Smash rooms and Trump supporters

By Jim Brown

Smash rooms. Also known as anger rooms or rage rooms. You pay anywhere from $20 to several hundred dollars to destroy microwaves, glasses, plates, vases, any number of household items and appliances. Smash them into millions of pieces by swinging a bat or other bludgeoning instrument, maybe releasing a blood-curdling rebel yell while you’re doing it. Your chest heaves with the exertion, sweat pores down your reddening face, soaking your wife-beater shirt. Your neck muscles might bulge grotesquely, your eyes threaten to pop from their sockets. But it feels so good to smash things. Even if it costs a month’s rent.

I’ve come to the conclusion you can define a Trump supporter’s raison de etre in just five words: They like to break things.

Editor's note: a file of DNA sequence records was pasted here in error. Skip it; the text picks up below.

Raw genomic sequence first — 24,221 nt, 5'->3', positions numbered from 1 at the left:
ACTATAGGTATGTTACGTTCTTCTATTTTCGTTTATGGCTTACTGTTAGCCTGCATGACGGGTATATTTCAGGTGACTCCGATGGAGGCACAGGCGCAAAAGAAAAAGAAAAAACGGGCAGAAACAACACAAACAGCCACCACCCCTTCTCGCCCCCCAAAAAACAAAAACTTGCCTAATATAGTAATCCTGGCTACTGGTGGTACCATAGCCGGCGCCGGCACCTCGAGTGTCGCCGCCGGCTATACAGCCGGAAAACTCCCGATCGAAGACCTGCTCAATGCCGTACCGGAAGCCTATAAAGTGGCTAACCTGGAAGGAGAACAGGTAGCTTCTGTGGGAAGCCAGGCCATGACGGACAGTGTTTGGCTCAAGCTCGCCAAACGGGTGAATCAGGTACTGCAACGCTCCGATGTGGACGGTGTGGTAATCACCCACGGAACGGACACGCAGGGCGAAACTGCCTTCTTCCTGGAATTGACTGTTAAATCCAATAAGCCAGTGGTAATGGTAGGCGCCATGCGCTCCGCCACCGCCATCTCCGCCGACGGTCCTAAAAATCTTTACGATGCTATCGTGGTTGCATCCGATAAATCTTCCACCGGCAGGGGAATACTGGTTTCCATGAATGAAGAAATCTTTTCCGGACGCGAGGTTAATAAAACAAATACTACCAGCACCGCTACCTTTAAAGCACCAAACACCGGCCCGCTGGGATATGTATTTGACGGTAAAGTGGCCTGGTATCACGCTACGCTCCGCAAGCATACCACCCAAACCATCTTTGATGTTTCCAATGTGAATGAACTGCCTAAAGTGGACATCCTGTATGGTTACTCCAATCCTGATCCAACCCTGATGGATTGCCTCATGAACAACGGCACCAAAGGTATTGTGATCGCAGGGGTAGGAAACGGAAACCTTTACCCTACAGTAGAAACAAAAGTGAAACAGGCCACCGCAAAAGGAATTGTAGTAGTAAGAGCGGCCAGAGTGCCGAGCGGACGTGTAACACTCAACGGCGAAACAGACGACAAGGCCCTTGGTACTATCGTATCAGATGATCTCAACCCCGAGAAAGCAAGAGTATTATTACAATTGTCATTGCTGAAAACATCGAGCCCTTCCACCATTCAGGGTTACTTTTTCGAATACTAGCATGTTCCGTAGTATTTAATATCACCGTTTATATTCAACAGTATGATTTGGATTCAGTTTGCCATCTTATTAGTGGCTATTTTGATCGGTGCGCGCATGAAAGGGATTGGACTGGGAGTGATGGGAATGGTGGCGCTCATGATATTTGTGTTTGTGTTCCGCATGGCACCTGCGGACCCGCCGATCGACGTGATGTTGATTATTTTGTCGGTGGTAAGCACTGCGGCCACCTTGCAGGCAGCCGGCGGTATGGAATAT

That’s it. That’s all they are about. Really, they are not that much different in their motivations from the bandanna clad antifa thugs they are always railing against. Anti fascist protesters get their thrill smashing windows and sometimes heads. Trump supporters get their’s breaking institutions, norms, values, traditions and sometimes heads. That’s why they won’t desert Trump – they see themselves when they look at him. They are reflected in all of his ugly, gross and demeaning qualities. They embrace his racism, his bigotry, his pettiness, his arrogance, his many, many lies. They cleave to him because he shares their addiction to breaking things. It’s an atavistic impulse that doesn’t need or deserve any further explanation.

They break things and he lets them, even encourages them. America is their smash room. And Trump is the crude bludgeoning instrument of their unreasoning rage.


Message from Mayor Matthew Jelley